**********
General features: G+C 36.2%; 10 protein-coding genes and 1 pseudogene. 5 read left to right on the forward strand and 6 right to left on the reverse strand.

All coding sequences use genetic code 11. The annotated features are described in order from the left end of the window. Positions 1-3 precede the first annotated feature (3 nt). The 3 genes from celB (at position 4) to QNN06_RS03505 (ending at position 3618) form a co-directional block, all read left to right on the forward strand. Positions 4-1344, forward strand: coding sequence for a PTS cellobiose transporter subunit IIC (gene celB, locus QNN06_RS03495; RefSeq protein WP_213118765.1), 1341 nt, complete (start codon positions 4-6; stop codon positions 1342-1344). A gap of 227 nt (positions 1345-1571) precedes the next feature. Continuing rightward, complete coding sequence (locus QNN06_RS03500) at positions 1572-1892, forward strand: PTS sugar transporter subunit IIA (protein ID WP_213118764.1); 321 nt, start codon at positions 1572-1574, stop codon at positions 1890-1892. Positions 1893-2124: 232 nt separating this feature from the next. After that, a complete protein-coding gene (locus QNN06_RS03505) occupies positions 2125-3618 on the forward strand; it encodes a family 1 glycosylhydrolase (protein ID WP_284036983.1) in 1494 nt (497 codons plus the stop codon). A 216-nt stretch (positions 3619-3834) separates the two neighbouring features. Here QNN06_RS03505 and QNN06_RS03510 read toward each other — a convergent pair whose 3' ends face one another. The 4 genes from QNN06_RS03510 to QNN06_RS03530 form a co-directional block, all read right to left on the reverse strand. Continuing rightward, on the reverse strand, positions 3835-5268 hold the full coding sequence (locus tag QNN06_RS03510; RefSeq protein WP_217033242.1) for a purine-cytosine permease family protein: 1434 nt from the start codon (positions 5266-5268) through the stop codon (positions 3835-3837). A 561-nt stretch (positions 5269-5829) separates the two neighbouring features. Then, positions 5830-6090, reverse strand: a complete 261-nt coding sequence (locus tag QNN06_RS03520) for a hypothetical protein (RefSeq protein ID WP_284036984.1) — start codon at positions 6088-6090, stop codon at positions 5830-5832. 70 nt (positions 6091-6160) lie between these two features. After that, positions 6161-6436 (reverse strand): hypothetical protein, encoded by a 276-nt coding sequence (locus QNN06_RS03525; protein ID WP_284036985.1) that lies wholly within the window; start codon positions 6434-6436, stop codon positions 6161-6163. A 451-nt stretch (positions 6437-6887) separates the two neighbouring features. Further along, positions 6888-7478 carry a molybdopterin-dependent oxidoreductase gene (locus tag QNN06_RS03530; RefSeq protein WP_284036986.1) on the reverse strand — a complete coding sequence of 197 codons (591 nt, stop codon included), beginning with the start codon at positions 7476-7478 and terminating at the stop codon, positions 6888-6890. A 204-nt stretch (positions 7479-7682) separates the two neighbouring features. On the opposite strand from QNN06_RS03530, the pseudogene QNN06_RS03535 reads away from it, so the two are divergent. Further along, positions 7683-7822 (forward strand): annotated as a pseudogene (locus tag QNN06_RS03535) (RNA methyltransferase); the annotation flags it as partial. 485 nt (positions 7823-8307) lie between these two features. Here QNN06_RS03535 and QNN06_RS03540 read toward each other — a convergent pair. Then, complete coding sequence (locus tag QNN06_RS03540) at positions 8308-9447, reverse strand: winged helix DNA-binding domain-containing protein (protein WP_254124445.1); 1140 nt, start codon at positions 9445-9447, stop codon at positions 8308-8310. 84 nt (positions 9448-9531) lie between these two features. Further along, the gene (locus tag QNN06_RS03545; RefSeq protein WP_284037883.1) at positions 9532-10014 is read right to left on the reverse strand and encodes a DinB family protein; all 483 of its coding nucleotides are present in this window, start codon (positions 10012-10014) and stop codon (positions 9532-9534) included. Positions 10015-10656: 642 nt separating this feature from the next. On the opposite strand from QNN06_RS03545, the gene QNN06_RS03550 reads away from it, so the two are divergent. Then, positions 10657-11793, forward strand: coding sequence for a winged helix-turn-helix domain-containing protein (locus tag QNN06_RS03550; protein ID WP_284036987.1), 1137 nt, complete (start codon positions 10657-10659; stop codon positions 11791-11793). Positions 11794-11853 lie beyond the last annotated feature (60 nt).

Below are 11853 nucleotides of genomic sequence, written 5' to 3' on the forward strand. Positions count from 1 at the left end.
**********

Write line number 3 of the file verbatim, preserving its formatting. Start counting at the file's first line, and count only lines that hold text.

Below are 11853 nucleotides of genomic sequence, written 5' to 3' on the forward strand. Positions count from 1 at the left end.